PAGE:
publication date: Jan. 11, 2019
John Mendelsohn understood the urgency of moving discoveries out of the laboratory and into patients
By Margaret L. Kripke
The University of Texas MD Anderson Cancer Center, the city of Houston, and the world of oncology have lost a great leader in Dr. John Mendelsohn, who contributed greatly to his institution, his community, and his field of expertise.
He was a pioneer in the development of anti-receptor antibodies to control tumor growth. He was the first to produce an antibody against the EGF receptor and demonstrate its anti-tumor activity in model systems. This served as a template for the subsequent development of antibodies against a host of growth factor receptors, and many of these are now used to treat a variety of cancers.
Not only was John an accomplished scientist, he was a compassionate and caring physician. These attributes, made him a great role model for physician-scientists. During his tenure, the stature of MD Anderson soared in the area of translational research.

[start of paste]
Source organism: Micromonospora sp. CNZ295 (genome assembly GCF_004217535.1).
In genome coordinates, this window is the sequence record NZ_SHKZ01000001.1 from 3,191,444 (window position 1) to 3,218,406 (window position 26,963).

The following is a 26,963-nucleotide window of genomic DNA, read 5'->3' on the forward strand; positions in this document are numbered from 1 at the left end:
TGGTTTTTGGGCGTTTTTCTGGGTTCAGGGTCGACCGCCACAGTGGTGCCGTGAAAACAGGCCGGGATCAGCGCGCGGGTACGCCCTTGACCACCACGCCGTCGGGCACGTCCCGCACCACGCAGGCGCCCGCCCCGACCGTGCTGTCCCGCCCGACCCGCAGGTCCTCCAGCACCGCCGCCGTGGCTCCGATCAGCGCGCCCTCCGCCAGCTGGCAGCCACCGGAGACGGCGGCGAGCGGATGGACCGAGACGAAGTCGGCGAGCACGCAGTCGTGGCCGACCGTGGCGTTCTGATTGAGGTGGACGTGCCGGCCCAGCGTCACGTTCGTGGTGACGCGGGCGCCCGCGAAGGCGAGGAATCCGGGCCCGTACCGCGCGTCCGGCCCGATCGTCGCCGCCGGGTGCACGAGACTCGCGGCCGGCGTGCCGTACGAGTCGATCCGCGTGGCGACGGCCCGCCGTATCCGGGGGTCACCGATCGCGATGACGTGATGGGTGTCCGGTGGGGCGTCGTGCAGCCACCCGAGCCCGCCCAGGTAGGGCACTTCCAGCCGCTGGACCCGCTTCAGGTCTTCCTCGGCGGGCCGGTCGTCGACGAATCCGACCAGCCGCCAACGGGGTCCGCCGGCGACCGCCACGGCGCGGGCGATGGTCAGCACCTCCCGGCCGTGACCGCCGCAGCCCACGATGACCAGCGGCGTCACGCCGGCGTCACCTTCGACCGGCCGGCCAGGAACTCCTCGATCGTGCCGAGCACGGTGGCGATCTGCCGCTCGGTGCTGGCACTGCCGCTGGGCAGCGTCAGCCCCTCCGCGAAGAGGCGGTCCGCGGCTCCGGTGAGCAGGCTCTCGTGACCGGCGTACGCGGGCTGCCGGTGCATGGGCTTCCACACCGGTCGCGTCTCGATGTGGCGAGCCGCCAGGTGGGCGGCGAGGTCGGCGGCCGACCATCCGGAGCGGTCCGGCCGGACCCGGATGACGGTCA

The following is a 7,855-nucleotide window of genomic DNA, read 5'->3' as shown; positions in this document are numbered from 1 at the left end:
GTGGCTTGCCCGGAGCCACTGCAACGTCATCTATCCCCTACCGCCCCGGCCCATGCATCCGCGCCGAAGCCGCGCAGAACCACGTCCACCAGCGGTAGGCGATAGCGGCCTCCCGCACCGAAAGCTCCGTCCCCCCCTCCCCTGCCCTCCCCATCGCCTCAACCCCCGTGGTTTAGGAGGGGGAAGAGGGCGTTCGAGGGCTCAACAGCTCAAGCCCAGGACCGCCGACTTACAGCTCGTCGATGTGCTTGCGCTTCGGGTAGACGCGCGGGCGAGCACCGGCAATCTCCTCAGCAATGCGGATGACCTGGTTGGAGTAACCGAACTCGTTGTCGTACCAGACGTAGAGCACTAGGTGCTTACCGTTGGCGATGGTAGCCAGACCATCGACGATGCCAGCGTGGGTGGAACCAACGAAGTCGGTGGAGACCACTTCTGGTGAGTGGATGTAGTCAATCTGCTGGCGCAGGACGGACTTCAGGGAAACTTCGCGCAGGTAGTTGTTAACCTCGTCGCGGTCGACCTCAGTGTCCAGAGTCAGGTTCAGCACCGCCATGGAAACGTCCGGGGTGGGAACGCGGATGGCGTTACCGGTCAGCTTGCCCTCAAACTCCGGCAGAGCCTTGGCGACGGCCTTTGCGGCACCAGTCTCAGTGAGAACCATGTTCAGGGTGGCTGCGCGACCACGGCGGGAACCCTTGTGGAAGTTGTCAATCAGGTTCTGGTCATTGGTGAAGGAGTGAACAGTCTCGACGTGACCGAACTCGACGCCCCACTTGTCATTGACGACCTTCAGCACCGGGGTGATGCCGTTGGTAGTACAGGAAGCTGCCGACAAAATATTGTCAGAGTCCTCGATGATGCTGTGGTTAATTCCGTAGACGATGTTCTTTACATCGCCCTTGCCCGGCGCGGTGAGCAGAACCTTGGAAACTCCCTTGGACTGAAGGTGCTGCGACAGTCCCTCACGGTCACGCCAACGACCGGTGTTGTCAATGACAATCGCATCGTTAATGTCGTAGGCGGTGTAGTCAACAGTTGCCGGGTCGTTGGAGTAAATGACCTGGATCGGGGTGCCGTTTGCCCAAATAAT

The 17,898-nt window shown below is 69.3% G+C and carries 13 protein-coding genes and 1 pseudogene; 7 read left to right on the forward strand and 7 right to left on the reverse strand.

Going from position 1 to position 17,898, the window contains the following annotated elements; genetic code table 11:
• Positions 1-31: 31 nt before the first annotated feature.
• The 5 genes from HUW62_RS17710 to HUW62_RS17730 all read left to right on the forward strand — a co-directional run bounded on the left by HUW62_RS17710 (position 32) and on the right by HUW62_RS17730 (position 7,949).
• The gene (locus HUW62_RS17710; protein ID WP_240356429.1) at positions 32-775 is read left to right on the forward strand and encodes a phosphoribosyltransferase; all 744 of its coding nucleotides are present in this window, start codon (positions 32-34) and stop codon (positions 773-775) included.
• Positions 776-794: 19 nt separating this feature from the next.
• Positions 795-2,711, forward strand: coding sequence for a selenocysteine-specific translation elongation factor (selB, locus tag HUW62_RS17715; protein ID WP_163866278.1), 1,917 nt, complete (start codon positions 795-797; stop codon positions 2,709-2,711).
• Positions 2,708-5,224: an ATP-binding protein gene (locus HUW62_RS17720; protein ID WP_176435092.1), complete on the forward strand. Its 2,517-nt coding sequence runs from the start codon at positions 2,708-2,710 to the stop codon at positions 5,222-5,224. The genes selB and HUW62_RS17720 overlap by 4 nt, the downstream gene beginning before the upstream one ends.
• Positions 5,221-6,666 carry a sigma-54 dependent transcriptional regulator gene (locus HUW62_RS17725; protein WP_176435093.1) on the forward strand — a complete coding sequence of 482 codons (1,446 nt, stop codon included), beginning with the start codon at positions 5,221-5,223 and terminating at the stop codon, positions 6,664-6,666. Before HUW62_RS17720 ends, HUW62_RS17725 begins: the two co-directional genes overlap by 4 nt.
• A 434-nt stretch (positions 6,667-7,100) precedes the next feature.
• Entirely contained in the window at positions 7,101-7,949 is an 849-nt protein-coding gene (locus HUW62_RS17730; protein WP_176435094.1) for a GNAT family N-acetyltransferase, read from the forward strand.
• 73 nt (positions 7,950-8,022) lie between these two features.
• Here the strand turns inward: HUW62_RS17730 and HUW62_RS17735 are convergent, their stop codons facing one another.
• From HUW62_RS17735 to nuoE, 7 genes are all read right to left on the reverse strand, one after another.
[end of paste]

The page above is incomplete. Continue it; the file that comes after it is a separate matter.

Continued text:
John understood the importance and urgency of moving discoveries out of the laboratory and into patients, and he focused the institution on this goal. He was helped in this mission by his colleague, friend, and tennis partner, Dr. Waun Ki Hong, the former head of the Division of Medicine, whom we also lost earlier this year. Together, they developed the premier translational research effort in cancer in the country, focused on partnerships between staff, clinicians and laboratory scientists.
T. Boone Pickens and John Mendelsohn discuss construction of the T. … Continue reading John Mendelsohn understood the urgency of moving discoveries out of the laboratory and into patients
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